More on Custom Dyeing

I have been doing some more custom dyeing for New Era Fiber Mill this week. This week’s order was a good example of a few ways the customer communicates their color request to me. It seemed like an interesting idea for sharing here. I have been dyeing animal fibers professionally for about 16 years now. I am self taught and began my education by reading everything I could find on color theory. I found that color mixing principles for artists like painters and such were useful to a point. Working with pigments is similar, but the medium of watercolors is a closer match than say for oils or pastels. This is because dyes are translucent rather than opaque. They allow the fiber color to show through and effect the final color. Like mixing watercolors, you use less dye rather than adding white, to create light colors on the fiber.

After studying color mixing I wanted to learn more about different fibers and how they react to dyes. In my search for information I came across a book or two on spinning which also helped me further understand the way a yarn is spun and how that effects the dyeing too. It was slim pickings finding materials.

So next I began researching dyes and picked Sabraset dyes because of their unique qualities. They are highly rated for light fastness and color fastness. They also have very nice range of mixing primaries, both warm and cool, plus a few other colors that are handy for mixing vibrant colors like violet, turquoise, and a wonderful true black. Then I was ready to start hands on exploration.

I knew I wanted to know how to accurately reproduce colors so I learned how to use formulas and create colors that I wanted. I invented spreadsheets in excel to keep records and do the math for me when I was ready to work on mixing batches of colors. I have found hex color tools handy for exploring proportions of hues and depths of shade and saturation. These are really helpful for pale muted colors to give a starting point for mixing. Then you can tweak it to get what you are going for.

Anyway, so here’s what I mean. Sometimes I am given a swatch of yarn, fabric, paint chip, etc. and I find this the most helpful. It’s easier to discern from a physical object what color they are aiming for. Digital images and even prints can be off. I was given a yarn sample for this one.

See the little clip of yarn on the work order?

For this batch of fiber the customer just requested “sea foam green” without a color sample included. That means it’s up to dyer interpretation. So here’s what I think sea foam green looks like. :-)

The actual color is a bit greener than this picture; that’s what I mean about digital images.

This is a batch of hand painted yarn that I was given a printed out digital image of the colors they wanted. So not only do I have to interpret from a printout, as you can see the yarn in the picture has been re-skeined which rearranges the colors. Sometimes it can be hard to discern what is actually in there. I saw mainly a dark peacock type blue, a brighter turquoise blue, and some medium jade/tealish greens as the main colors. So here is what I did and I hope they will like it.

I guess I’ve gone on long enough about that for now. I have a knitting update too. I may have cast on something new despite my pledge for project monogamy to my afghan. I have made some more pieces for it but to be fair there are extenuating circumstances for the new project. I will elaborate a bit.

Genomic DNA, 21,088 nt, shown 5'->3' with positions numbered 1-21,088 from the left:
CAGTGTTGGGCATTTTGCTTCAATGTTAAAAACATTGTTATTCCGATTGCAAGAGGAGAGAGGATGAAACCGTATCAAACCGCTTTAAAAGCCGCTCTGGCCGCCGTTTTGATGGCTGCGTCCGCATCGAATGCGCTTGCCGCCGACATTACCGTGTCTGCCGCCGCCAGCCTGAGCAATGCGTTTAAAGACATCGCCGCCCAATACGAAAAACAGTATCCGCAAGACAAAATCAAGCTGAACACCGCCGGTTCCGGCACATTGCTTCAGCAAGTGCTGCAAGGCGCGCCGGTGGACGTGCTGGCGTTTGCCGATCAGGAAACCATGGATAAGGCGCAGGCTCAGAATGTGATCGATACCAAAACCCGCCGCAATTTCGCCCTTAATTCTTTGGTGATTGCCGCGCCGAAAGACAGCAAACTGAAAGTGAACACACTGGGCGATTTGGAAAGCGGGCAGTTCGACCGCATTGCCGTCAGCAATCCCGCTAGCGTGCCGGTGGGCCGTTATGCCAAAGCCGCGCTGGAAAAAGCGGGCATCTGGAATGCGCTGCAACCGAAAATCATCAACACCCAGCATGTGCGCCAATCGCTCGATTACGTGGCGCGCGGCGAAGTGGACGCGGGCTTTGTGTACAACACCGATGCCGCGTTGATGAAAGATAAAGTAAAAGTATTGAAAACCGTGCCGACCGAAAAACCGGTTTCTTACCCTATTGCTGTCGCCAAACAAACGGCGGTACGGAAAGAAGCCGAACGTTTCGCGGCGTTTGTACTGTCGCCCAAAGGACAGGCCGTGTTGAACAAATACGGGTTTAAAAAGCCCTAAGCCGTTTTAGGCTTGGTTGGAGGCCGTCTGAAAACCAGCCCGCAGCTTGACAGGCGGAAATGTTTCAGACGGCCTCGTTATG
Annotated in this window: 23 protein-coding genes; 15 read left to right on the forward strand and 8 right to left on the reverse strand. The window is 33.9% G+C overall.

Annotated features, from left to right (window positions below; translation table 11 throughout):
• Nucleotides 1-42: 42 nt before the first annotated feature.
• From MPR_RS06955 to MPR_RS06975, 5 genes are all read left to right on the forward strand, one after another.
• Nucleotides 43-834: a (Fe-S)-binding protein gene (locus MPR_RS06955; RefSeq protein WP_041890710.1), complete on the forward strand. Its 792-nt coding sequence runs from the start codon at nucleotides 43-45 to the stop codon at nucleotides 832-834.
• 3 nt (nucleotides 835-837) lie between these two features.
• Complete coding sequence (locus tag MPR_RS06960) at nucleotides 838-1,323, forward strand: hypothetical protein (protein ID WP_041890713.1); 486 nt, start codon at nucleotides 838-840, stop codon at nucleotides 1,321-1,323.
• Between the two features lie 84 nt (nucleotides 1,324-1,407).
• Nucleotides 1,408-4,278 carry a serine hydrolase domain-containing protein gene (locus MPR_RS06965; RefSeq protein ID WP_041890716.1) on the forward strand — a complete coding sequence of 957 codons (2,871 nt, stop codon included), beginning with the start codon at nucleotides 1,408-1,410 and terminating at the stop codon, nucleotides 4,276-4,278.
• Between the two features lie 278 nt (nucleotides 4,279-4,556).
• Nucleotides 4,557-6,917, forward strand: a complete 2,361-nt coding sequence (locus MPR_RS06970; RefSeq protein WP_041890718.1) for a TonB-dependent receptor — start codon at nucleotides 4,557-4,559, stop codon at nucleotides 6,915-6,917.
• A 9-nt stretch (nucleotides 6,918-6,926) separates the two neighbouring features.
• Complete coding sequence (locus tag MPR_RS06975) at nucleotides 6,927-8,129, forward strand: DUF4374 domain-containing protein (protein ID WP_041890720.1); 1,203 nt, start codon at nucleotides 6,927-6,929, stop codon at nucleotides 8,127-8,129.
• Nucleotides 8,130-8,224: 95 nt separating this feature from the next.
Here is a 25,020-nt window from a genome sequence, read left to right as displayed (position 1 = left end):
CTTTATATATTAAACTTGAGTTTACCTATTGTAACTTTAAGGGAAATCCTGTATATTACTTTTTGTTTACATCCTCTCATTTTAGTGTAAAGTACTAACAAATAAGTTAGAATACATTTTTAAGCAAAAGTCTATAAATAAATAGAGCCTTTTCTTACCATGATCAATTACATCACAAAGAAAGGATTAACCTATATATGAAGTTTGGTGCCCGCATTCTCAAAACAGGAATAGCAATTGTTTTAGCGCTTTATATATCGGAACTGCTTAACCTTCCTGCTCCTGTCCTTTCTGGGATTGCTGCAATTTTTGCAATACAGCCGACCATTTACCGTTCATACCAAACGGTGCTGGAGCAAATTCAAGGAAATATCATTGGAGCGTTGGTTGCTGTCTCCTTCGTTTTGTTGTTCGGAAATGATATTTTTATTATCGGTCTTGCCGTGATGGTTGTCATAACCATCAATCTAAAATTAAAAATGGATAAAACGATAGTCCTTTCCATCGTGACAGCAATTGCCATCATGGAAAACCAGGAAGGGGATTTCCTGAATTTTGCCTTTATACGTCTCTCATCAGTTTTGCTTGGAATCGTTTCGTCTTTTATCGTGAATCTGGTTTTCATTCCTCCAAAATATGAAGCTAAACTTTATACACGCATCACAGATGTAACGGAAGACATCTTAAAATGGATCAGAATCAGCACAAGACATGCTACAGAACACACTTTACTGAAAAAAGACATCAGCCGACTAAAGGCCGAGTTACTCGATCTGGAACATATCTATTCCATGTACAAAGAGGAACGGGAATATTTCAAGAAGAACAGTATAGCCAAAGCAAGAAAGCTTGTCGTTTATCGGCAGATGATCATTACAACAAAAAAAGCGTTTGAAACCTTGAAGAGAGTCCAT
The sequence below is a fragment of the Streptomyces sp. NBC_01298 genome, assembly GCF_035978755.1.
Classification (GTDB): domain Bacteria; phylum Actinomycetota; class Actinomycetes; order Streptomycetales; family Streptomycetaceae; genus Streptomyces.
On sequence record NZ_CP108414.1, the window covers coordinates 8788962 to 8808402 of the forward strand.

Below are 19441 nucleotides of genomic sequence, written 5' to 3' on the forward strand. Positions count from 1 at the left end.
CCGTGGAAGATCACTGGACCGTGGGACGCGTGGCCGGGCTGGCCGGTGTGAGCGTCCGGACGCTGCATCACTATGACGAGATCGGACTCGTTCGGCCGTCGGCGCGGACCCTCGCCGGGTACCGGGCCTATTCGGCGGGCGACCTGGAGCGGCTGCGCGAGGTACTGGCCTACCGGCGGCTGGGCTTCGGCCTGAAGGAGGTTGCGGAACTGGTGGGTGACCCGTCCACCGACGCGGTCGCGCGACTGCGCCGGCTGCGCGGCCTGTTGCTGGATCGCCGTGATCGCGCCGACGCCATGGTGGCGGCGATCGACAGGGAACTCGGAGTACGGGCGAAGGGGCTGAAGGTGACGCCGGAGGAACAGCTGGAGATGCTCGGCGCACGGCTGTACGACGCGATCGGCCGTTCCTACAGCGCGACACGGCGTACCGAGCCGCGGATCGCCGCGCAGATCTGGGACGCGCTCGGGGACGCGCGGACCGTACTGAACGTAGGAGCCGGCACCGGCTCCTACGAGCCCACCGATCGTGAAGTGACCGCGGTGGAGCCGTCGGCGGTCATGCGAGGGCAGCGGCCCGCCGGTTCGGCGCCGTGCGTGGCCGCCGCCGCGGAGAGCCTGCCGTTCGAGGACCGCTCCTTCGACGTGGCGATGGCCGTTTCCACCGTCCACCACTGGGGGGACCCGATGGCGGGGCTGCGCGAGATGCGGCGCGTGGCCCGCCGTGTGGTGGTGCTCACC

More years ago than I can remember I knit a scarf in a lovely dark green hand dyed skein of Manos Del’ Uraguay in the above stitch pattern. I ended up giving it to my oldest son one winter night when he was leaving my house to drive his motorcycle home. It was pretty cold and I insisted that wool was definitely needed. ;-) Well, recently his girlfriend messaged me very upset that it had inadvertently been clobbered in the wash. She felt terrible and asked if I could make a new one. What can a knitter/mother do in such a situation? Stash diving commenced immediately and I found the PERFECT yarn marinating in there and waiting for such a special knit as this. The yarn is some hand spun created by my second daughter and gifted to me, from some hand dyed fiber I bought for her at a festival I was vending at probably back in 2007 or so. I believe it’s a wool/alpaca/silk blend. I am quite charmed by it. :-)

Close up of the texture

5 thoughts on “More on Custom Dyeing

  1. That is a great stitch. Does it lay flat like before blocking? I just want to bury my face in it. I would love to know the name of the stitch.
    Thank you for sharing your dyeing processes with us. I am in awe of all the different influences that dyers draw from. Your final colorway is a-MAZ-ing!

    1. Thanks for the compliments 😊. The stitch I am using is from Vogue Knitting Stitchionary Vol. 1 and it is stitch pattern 222 called tiny scales. I will wash and block this lightly but it doesn’t look drasticly different after blocking. Maybe it depends on the yarn you use, but with an irregular thick and thin like this which also has a bit of a halo, it won’t change it much. It does lay pretty flat. Oh I will also be adding some fringe to the ends which will help with the slight roll on the ends.

      1. That is going to look super with the fringe.

  2. Lovely scarf knitting! And wow, the yarn you dyed is gorgeous!

    1. Oh, thank you so much for both compliments!

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